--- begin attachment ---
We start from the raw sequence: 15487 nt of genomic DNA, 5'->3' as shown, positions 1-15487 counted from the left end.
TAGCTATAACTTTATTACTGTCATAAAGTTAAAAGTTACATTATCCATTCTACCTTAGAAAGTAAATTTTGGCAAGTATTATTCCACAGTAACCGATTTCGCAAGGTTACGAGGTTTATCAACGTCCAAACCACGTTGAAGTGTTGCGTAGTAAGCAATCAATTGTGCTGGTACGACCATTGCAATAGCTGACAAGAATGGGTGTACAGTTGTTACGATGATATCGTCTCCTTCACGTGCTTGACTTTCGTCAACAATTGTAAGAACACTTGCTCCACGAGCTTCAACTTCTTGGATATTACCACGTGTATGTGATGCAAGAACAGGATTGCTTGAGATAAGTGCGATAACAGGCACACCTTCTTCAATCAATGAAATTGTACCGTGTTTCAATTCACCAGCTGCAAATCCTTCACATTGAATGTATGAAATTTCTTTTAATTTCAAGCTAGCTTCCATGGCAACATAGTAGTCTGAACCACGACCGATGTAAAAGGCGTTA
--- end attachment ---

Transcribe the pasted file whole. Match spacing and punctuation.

We start from the raw sequence: 15487 nt of genomic DNA, 5'->3' as shown, positions 1-15487 counted from the left end.
TAGCTATAACTTTATTACTGTCATAAAGTTAAAAGTTACATTATCCATTCTACCTTAGAAAGTAAATTTTGGCAAGTATTATTCCACAGTAACCGATTTCGCAAGGTTACGAGGTTTATCAACGTCCAAACCACGTTGAAGTGTTGCGTAGTAAGCAATCAATTGTGCTGGTACGACCATTGCAATAGCTGACAAGAATGGGTGTACAGTTGTTACGATGATATCGTCTCCTTCACGTGCTTGACTTTCGTCAACAATTGTAAGAACACTTGCTCCACGAGCTTCAACTTCTTGGATATTACCACGTGTATGTGATGCAAGAACAGGATTGCTTGAGATAAGTGCGATAACAGGCACACCTTCTTCAATCAATGAAATTGTACCGTGTTTCAATTCACCAGCTGCAAATCCTTCACATTGAATGTATGAAATTTCTTTTAATTTCAAGCTAGCTTCCATGGCAACATAGTAGTCTGAACCACGACCGATGTAAAAGGCGTTA